Dom Casmurro Chapter 21


I found Cousin Justina walking up and down on the veranda. She came to the landing and asked me where I had been.

‘I’ve been next door talking to Dona Fortunata and forgot the time. It’s late, isn’t it? Has my mother been asking after me?’

‘Yes, but I told her you had come back.’

I was surprised no less by the lie than by the openness with which she admitted it. Not that Cousin Justina was in any way timid; she was outspoken enough to tell Peter frankly what she thought about Paul, and Paul what she thought of Peter – but to confess to telling a lie, that was something new. She was in her forties, pale and thin with a small mouth and inquisitive eyes. She lived with us by favour of my mother, whom it suited to have a confidante in the house – and better a relative than a stranger.

We walked together for a while on the veranda, which was lit by a single lamp. She asked whether I had forgotten my mother’s plans for me to enter the Church, and when I said I hadn’t she enquired what I thought of the life of a priest.

‘A priest’s life is very nice,’ I replied evasively.

‘Yes, it’s very nice, but what I want to know is whether you would like to be a priest,’ she explained, with a laugh.

‘I like whatever my mother likes.’

‘Your mother is very keen that you should be ordained. But even if she weren’t, there is someone else here in the house who is always putting the idea into her head.’


‘Oh, come now, who? Who is it likely to be? It isn’t Cousin Cosme, who doesn’t care about such things, and neither do I.’

‘José Dias?’ I concluded.

‘Of course.’

I wrinkled my brow thoughtfully, as if I knew nothing of the matter. Cousin Justina completed what she had to say by telling me that that very afternoon José Dias had reminded my mother of her old promise. ‘It could be that as the days pass your mother might forget her promise, but how can she forget when there’s always someone harping in her ear about the seminary? And those speeches he makes in praise of the Church, saying a priest’s life is this, that and the other, with those high-sounding words that only he understands … And he only does it out of spite, because he’s about as religious as that lamp. That’s the truth of the matter. Don’t pretend you don’t know … You can’t imagine what he said this afternoon …’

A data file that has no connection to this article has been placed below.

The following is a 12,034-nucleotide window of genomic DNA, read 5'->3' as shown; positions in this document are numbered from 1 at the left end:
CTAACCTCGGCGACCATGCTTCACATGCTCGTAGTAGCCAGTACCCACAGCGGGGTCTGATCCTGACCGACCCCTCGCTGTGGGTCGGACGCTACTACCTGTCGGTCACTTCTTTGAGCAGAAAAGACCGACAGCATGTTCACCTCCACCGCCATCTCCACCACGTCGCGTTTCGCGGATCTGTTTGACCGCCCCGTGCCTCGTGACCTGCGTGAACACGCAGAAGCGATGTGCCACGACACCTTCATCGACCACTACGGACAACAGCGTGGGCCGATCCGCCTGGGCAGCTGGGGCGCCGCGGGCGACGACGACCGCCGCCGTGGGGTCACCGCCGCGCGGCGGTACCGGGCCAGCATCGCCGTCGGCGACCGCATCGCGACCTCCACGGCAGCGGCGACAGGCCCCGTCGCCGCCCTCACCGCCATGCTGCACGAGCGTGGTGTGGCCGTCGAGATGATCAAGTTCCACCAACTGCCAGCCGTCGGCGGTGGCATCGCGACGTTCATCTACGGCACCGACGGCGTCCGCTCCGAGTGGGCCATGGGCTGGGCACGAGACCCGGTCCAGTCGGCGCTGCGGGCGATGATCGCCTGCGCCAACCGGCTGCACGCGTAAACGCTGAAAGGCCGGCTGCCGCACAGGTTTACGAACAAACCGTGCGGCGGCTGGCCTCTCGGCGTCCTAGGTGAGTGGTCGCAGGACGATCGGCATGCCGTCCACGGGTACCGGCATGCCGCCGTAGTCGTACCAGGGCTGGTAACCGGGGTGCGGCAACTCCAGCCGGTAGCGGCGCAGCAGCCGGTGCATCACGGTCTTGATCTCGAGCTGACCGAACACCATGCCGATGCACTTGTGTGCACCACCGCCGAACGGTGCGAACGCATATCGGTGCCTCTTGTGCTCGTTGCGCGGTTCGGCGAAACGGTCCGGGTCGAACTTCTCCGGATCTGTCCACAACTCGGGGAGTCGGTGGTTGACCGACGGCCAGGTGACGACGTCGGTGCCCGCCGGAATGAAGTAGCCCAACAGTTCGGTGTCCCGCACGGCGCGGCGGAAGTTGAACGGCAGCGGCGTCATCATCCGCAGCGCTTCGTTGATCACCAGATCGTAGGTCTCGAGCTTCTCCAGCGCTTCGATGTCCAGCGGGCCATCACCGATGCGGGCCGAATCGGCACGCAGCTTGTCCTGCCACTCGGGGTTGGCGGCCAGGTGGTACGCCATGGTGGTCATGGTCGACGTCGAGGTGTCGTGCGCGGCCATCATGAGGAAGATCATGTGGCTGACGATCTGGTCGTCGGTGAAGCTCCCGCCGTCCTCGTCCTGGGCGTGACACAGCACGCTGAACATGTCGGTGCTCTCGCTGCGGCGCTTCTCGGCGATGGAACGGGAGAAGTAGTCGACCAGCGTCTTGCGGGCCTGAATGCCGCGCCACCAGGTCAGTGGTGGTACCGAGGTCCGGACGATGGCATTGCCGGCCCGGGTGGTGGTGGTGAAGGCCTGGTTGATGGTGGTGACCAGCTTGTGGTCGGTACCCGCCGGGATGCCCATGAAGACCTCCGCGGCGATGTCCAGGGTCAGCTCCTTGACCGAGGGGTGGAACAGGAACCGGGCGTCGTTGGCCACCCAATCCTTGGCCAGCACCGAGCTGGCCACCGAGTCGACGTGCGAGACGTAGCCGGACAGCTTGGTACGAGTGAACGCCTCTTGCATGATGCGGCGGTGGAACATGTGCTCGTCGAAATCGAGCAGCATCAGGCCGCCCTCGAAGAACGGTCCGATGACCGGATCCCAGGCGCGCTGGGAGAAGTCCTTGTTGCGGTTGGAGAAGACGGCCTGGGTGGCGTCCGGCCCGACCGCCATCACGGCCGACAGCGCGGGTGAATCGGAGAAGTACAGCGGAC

‘Was it just gossip?’ I asked, to find out whether she would mention his accusation about my relations with Capitu.

She didn’t say but merely gave a gesture to indicate that there was something else about which she could not talk. Once again she recommended that I shouldn’t pretend not to know and repeated all the bad things she knew about José Dias, which was not a little, calling him a schemer, a flatterer, a cadger and, in spite of his veneer of politeness, a boor.

After a few moments, I said, ‘Cousin Justina, do you think you could do something for me?’


‘Would you … Suppose I didn’t want to be a priest … Would you ask my mother …’

‘No, not that,’ she replied immediately. ‘Your mother has this idea firmly fixed in her head, and there’s nothing in the world will make her change her mind – only time. She told all our friends and acquaintances when you were still very young. I won’t keep reminding her of it because I don’t wish anyone any harm, but to advise her against it, that I won’t do either. If she asked me, that would be different. If she said, “What do you think, Cousin Justina?” I would answer, “Cousin Glória, it’s my opinion that if he wants to be a priest he should go, but if he doesn’t want to he should stay.”

That’s what I would say, and I will do if the day comes that she asks me. But I shan’t speak up unless I’m asked to.’